Two years after it bought Nokia’s mobile phone division for $7.2 billion, it seems Microsoft is giving up on its own Windows Phone platform as well as its smartphone business on the whole. In a major announcement, the Redmond-based software giant confirmed significant cuts to its smartphone business on Wednesday. According to Yahoo News, Microsoft is letting go of more than 1,850 employees from the company’s smartphone division. The company also indicated that it will write off more than $950 million from the business that never really took off. Of the 1,850 affected employees, nearly 1,350 people work at Microsoft’s phone division in Finland. The rest of the affected employees are scattered across various other countries.
The move is seen by many to bear the trademark of Microsoft’s current CEO Satya Nadella who took over as the CEO succeeding Steve Ballmer just months after the Nokia-Microsoft deal was finalized in 2014. Unlike Ballmer, who was keen on making Microsoft a device-focused company by taking on Android and iOS head on, Nadella seems to be far less enthusiastic about Windows Phone’s prospects. In a statement issued by Microsoft, Nadella says,
“We are focusing our phone efforts where we have differentiation. We will continue to innovate across devices and on our cloud services across all mobile platforms.”
While Microsoft is yet to confirm this, a Finnish union representative has indicated that this move would put an end to development of new phones. He added that Microsoft would continue to support smartphones running Windows 10 for the next few years but will stop making any more smartphones. Microsoft has also issued a statement in which it promises to continue supporting Windows-10-laden mobile devices as well as its existing Lumia lineup. The statement, however, does not say anything about new phones for the future. The status of the much talked about Microsoft Surface Phone remains cloudy at this point as well.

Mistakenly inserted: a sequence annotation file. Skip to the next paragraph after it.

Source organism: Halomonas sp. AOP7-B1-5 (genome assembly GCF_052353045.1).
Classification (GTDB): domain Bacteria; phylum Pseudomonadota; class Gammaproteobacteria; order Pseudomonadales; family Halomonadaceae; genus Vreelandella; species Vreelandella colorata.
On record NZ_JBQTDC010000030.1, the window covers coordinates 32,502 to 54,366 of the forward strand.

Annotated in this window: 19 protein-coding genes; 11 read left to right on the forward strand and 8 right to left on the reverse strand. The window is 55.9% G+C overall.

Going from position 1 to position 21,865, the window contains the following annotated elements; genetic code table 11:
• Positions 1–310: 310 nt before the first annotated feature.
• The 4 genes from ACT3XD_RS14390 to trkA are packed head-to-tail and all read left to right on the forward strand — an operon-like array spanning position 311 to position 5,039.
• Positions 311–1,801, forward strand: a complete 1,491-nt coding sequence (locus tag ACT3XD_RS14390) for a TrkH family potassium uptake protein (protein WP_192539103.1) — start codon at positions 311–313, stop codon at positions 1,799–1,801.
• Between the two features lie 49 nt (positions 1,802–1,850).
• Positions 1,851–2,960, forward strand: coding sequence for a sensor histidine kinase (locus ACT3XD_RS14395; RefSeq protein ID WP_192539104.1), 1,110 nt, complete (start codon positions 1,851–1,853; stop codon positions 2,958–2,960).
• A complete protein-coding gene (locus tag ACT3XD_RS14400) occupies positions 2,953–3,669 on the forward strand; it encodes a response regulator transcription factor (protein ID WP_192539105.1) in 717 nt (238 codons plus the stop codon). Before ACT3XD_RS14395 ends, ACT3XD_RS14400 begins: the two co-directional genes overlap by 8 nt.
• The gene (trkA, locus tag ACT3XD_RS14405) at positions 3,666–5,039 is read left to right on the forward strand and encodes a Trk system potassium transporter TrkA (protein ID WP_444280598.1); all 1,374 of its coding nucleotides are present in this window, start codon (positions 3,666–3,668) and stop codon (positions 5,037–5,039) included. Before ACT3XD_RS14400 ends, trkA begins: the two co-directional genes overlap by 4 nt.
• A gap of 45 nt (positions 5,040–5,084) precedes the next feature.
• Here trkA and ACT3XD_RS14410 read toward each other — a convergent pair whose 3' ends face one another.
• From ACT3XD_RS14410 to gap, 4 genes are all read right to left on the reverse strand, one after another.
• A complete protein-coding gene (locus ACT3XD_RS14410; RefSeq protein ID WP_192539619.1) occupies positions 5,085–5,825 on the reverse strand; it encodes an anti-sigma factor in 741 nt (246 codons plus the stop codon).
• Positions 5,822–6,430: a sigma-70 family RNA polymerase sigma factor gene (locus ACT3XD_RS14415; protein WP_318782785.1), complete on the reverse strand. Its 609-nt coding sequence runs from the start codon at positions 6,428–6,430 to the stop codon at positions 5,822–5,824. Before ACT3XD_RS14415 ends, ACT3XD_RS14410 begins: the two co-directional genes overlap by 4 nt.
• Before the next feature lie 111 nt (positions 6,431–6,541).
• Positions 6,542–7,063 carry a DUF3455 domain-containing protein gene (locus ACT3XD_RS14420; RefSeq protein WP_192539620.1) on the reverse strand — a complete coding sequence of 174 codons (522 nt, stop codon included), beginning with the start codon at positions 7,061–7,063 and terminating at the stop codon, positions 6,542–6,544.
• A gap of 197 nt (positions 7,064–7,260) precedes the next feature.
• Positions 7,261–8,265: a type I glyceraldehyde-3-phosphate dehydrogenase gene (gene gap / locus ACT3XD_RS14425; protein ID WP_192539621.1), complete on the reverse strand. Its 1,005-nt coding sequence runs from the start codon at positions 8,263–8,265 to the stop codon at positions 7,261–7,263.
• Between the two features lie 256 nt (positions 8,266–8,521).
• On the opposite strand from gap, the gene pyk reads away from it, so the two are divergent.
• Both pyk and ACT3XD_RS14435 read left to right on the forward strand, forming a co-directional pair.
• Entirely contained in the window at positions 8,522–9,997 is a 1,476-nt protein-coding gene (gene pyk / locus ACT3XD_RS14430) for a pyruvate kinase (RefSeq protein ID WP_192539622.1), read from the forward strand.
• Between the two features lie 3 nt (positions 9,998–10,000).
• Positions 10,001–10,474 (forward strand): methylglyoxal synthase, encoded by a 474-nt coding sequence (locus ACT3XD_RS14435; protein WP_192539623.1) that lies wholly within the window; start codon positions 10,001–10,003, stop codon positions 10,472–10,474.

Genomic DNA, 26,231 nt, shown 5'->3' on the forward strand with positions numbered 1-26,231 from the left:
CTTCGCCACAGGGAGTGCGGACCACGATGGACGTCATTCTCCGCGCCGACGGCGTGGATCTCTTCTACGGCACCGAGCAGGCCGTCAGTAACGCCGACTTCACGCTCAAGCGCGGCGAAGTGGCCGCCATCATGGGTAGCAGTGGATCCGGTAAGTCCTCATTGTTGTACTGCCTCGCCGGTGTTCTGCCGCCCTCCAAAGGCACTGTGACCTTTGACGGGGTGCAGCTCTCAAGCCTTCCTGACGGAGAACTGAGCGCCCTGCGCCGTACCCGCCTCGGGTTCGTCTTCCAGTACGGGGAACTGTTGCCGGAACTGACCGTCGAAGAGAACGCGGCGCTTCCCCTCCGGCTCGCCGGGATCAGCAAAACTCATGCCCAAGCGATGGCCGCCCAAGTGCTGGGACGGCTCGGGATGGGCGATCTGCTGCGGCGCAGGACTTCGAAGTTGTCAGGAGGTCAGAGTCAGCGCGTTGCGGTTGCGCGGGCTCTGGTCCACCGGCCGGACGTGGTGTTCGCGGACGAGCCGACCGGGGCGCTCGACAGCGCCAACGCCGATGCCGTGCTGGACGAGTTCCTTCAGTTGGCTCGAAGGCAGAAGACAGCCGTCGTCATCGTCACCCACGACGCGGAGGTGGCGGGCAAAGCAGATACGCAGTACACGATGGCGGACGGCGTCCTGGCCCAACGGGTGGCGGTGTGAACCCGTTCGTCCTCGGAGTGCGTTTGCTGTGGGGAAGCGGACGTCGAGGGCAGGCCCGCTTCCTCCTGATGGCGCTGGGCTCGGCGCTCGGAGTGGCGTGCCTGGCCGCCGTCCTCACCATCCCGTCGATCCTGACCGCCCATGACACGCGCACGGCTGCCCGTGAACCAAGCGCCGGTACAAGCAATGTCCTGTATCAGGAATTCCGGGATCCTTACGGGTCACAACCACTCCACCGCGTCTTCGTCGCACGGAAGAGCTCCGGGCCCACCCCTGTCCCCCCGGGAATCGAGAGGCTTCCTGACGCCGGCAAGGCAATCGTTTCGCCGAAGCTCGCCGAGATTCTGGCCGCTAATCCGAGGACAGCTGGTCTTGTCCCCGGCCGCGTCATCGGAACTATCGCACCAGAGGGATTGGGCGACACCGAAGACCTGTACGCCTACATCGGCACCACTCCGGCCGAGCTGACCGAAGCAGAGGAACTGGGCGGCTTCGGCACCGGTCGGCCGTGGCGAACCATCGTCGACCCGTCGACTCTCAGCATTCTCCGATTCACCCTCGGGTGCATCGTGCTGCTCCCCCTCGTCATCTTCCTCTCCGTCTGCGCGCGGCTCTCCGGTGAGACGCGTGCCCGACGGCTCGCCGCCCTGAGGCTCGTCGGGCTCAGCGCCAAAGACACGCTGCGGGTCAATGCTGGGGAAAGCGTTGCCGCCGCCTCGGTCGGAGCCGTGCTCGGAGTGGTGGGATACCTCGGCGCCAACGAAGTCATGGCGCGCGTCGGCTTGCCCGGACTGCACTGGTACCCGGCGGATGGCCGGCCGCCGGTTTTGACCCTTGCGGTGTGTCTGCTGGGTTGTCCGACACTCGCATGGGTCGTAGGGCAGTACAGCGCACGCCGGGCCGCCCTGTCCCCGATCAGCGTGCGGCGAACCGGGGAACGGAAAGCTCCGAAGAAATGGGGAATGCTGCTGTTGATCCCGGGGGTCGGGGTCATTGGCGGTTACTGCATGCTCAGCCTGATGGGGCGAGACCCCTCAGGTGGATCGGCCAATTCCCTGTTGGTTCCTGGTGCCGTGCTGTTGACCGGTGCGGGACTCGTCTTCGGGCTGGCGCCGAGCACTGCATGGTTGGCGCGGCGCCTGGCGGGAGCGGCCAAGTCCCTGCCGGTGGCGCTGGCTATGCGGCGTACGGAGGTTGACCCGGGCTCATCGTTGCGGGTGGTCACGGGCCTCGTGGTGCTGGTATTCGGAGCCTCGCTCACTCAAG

— Onefruit (@_onefruit) May 25, 2016
As Android and iOS continue to dominate the smartphone OS space, other platforms continue to struggle to make their presence felt. While Windows Phone has been lauded by many for being a great platform, even four years since its launch, it could barely make a dent into the iOS or Android market share. In fact, in the very first quarter of 2016, the market share held by Windows Phone devices fell to less than 1 percent. The writing was on the wall.
It is still not known how many people work at Microsoft’s smartphones division. However, the latest cuts are only a part of the story. Last year, Microsoft gave the first hint about them not being very enthusiastic about the future of their smartphone division by axing more than 7,800 jobs. In all, almost 10,000 people lost their jobs in less than one year. This is a huge number and could effectively be the size of the entire smartphone operation.
This news also comes close on the heels of another major announcement that was reported just a week ago. Back then Inquisitr had reported Microsoft’s decision to sell off its entry-level feature phones business to Foxconn for more $350 million. This also coincided with the news of a possible Nokia comeback — this time with smartphones running Android.
With Microsoft’s imminent exit from the smartphone space, a leaner and meaner Nokia is expected to make a significant comeback. With all the right ingredients in place — design, features, OS, and above all, brand value, there is no reason why Nokia could once again end up being a force to be reckoned with in the smartphones space. What do you think?
(AP Photo/Manu Fernandez)